Anyone who has tried to play a GameBoy in the dark knows how important a backlight is to gaming, particularly if you are trying to play at night. The same can be said for gaming on a mainline console as well, as a backlight will help keep the picture from not only being washed out in darkness in particularly dark areas of gameplay, but also keep the player's eyes from becoming strained if they are playing in a dark environment. If your TV has a Backlight option, this should be turned on even if you aren't planning on playing in the dark.
4 MotionFlow and TrueCinema
Both MotionFlow and TrueCinema, found fairly commonly on Sony branded TVs, will keep the frame rate on-screen locked while it is turned on. While this has the effect of making films and TV series, particularly those that are older, look a little nicer, they can have a detrimental effect on gaming.
In general, if you are using your TV primarily for gaming, you want these settings turned off, as locking the frame-rate may make the game look a little more consistent, it can also hinder the performance of multi-player games and their input latency, particularly when it comes to games that require fast reflexes.
3 Noise Reduction
Unlike what the name suggests, Noise Reduction has nothing to do with audio settings. Instead, it makes the image less "noisy," removing some detail in an effort to make the image look a little better. While this is useful if you are trying to watch something in Standard Definition, such as older games or films, but for the modern gamer, it is best left off whenever possible in order to keep the picture looking the best it possibly can.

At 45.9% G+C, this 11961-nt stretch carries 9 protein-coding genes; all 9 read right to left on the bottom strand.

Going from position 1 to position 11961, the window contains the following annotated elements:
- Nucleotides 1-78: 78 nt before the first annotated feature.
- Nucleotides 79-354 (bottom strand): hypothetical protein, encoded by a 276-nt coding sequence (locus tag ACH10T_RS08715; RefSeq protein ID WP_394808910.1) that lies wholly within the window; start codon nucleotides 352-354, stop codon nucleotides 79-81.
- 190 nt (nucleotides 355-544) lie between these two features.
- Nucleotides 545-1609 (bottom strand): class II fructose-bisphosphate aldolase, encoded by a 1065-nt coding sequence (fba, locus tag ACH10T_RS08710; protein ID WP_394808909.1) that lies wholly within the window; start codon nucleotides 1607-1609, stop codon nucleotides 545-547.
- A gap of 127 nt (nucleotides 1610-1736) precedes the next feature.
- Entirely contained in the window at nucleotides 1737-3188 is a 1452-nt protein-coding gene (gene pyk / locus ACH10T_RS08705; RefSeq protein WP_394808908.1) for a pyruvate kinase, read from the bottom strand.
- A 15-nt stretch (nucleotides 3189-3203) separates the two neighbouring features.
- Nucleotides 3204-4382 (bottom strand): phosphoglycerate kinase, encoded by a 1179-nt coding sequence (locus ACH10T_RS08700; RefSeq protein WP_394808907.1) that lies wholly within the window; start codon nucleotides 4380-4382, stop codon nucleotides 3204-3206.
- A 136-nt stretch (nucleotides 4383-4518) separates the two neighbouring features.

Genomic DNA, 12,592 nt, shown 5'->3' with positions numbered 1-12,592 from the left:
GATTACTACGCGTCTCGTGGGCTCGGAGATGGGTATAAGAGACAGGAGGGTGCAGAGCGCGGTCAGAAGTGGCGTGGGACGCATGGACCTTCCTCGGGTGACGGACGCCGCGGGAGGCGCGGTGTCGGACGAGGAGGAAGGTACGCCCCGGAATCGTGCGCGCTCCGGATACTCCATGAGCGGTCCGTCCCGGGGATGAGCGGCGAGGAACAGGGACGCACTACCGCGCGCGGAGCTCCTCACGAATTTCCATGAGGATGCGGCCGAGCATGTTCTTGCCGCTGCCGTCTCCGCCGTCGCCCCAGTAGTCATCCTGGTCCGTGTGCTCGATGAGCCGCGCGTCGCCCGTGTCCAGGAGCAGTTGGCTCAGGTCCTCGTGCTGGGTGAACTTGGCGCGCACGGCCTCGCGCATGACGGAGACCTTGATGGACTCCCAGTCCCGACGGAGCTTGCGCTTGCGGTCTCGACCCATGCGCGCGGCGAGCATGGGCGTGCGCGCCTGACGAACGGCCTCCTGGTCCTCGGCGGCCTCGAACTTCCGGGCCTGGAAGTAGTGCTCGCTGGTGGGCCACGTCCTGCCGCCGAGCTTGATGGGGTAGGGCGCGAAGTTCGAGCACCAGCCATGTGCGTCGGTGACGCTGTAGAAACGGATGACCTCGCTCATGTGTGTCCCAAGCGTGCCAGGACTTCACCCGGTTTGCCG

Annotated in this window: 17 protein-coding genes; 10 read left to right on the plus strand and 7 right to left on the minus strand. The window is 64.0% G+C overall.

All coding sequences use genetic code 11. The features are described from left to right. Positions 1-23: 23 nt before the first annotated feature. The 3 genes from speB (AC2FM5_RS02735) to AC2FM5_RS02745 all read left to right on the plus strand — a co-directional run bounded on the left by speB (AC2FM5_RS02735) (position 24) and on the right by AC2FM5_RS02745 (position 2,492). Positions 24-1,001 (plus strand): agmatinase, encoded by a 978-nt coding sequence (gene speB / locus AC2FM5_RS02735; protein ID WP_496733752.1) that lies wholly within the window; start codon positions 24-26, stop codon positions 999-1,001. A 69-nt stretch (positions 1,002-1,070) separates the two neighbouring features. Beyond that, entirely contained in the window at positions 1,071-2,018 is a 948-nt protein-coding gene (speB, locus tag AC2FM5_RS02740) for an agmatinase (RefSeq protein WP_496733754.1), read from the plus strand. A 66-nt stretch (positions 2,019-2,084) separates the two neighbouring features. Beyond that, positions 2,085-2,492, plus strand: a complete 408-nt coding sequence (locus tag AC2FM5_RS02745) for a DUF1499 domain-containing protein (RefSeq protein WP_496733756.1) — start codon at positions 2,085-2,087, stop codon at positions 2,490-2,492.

2 Super Resolution
Super Resolution, usually found on LG OLED TVs, fills in the gaps in pixels when the image is being displayed at a lower resolution than the maximum possible, such as when a TV that has the potential to display in 4K will display in 1080p instead. This makes the image look better, but at the cost of input and image latency due to the time needed to process the difference in pixels. In general, this will only affect much older games, but it can also negatively affect image quality and performance for online games and should be turned off if those are being played frequently.
1 Console Settings
Although they weren't around until the era of the PlayStation 3 and Xbox 360, most modern consoles will have their own internal picture and audio settings to facilitate the TV they are being played on. For the most part, these settings are dependent on the TV being used, so gamers should experiment with these settings if they are finding their gaming experience to be lacking in any way. Console settings can also make sure that the image being projected is at the same maximum quality that the TV can handle, which is most necessary if you are using an Xbox Series X or PlayStation 5 on a much older TV that may not support high definition pictures.